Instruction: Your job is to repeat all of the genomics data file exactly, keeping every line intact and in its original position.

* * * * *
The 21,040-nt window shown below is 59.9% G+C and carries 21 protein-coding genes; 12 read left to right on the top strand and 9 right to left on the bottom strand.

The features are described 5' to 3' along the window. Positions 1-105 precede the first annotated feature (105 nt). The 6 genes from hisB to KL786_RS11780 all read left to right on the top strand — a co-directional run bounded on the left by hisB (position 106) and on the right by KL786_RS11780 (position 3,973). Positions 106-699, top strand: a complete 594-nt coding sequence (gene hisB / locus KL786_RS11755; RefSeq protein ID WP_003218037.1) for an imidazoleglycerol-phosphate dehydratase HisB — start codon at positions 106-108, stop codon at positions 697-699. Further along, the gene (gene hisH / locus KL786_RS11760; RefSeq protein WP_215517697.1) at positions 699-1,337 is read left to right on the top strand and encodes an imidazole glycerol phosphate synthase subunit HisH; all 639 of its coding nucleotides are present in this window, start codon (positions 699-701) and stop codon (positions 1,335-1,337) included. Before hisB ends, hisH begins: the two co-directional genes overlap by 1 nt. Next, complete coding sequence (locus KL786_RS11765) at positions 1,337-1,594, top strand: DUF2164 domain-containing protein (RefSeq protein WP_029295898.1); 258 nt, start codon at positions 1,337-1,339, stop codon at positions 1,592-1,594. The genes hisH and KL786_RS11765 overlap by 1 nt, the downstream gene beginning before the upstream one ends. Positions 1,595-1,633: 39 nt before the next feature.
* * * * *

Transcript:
The 21,040-nt window shown below is 59.9% G+C and carries 21 protein-coding genes; 12 read left to right on the top strand and 9 right to left on the bottom strand.

The features are described 5' to 3' along the window. Positions 1-105 precede the first annotated feature (105 nt). The 6 genes from hisB to KL786_RS11780 all read left to right on the top strand — a co-directional run bounded on the left by hisB (position 106) and on the right by KL786_RS11780 (position 3,973). Positions 106-699, top strand: a complete 594-nt coding sequence (gene hisB / locus KL786_RS11755; RefSeq protein ID WP_003218037.1) for an imidazoleglycerol-phosphate dehydratase HisB — start codon at positions 106-108, stop codon at positions 697-699. Further along, the gene (gene hisH / locus KL786_RS11760; RefSeq protein WP_215517697.1) at positions 699-1,337 is read left to right on the top strand and encodes an imidazole glycerol phosphate synthase subunit HisH; all 639 of its coding nucleotides are present in this window, start codon (positions 699-701) and stop codon (positions 1,335-1,337) included. Before hisB ends, hisH begins: the two co-directional genes overlap by 1 nt. Next, complete coding sequence (locus KL786_RS11765) at positions 1,337-1,594, top strand: DUF2164 domain-containing protein (RefSeq protein WP_029295898.1); 258 nt, start codon at positions 1,337-1,339, stop codon at positions 1,592-1,594. The genes hisH and KL786_RS11765 overlap by 1 nt, the downstream gene beginning before the upstream one ends. Positions 1,595-1,633: 39 nt before the next feature.